Ninety-three percent of respondents believe employers are looking to increase benefits or offer additional support to help employees during the cost-of-living crisis, but the research also highlights the possibility of employers’ lack of awareness about the relevant support available within group risk benefits (employer-sponsored life assurance, income protection and critical illness).

Only 12% strongly agree that employers know about the specific support for mental health embedded within group risk benefits, such as counselling for financial stress, and building resilience, etc.

Similarly, only 5% strongly agree that employers know about the specific support for financial health embedded within group risk benefits, such as budgeting and debt counselling, etc.

Offering such support will not only help employees individually but it will also mean a happier and healthier workforce who will be more productive as they are not distracted by personal matters or be absent due to stress and ill health caused by financial strain. However, it’s vital that employers are aware of the support that exists, quite possibly within benefits they already offer.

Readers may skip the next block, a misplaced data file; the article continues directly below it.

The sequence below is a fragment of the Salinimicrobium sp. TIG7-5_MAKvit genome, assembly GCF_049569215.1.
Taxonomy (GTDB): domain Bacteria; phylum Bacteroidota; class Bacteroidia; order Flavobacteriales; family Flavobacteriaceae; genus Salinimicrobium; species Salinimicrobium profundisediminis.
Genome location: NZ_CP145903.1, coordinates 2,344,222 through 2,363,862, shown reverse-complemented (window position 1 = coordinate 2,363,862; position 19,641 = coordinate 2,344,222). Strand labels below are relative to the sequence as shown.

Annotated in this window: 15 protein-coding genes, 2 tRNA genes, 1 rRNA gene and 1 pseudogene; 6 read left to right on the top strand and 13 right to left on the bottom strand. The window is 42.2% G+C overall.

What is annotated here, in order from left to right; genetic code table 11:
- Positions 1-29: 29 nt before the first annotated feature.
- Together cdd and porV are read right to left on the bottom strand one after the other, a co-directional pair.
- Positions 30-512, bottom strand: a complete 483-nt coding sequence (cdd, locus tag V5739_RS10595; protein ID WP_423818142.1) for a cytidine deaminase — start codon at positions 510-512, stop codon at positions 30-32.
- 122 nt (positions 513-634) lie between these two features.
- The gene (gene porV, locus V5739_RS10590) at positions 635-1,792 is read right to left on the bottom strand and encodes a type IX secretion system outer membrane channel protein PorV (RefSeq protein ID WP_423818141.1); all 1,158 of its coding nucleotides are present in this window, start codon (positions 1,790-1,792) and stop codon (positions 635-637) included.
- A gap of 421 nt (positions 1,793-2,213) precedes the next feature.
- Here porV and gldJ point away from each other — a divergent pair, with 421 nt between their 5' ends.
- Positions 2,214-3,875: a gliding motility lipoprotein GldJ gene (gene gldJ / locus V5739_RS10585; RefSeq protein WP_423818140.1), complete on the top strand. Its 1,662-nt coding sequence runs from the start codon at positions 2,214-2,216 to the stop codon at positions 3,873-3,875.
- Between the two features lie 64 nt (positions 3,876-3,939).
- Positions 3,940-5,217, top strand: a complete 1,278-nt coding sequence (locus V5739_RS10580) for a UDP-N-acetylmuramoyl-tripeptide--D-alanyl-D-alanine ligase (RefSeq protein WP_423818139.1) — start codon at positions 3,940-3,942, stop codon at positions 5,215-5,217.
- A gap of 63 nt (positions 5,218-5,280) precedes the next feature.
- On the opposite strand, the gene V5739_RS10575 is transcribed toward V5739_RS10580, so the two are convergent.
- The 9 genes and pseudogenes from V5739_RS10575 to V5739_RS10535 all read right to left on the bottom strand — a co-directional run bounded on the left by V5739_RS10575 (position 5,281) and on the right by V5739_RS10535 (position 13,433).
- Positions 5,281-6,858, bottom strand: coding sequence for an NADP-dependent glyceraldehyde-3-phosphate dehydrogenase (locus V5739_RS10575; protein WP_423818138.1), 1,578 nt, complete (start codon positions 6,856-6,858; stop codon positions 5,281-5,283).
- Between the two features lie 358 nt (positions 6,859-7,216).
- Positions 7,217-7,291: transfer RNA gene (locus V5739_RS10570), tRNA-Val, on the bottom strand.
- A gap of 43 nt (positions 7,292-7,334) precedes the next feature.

Katharine Moxham continued:

“There are a wealth of benefits included within group risk benefits that can provide support to huge numbers of employees. Many employers don’t know they are there and don’t realise they are free to access, so they don’t communicate this support to their staff.

“It’s an honourable intention to consider increasing benefits or funding additional support to help employees at this time but employers will also find additional help and support that they don’t need to pay an extra penny for, if they utilise all the support available in their existing employee benefits, and particularly within group risk benefits. After all, employers are not immune from the current economic climate either with costs skyrocketing in many areas: group risk benefits may be one cost centre that doesn’t need to be increased.”

1.     The research was undertaken online on 27 October 2022 amongst 43 members of GRiD, comprising leading figures from insurers, reinsurers, intermediaries and those operating in (or with other interests in) the UK group risk market.

As each individual member supports numerous employers, they are able to glean unique insights into issues and trends affecting workplaces across the UK.

You might also like: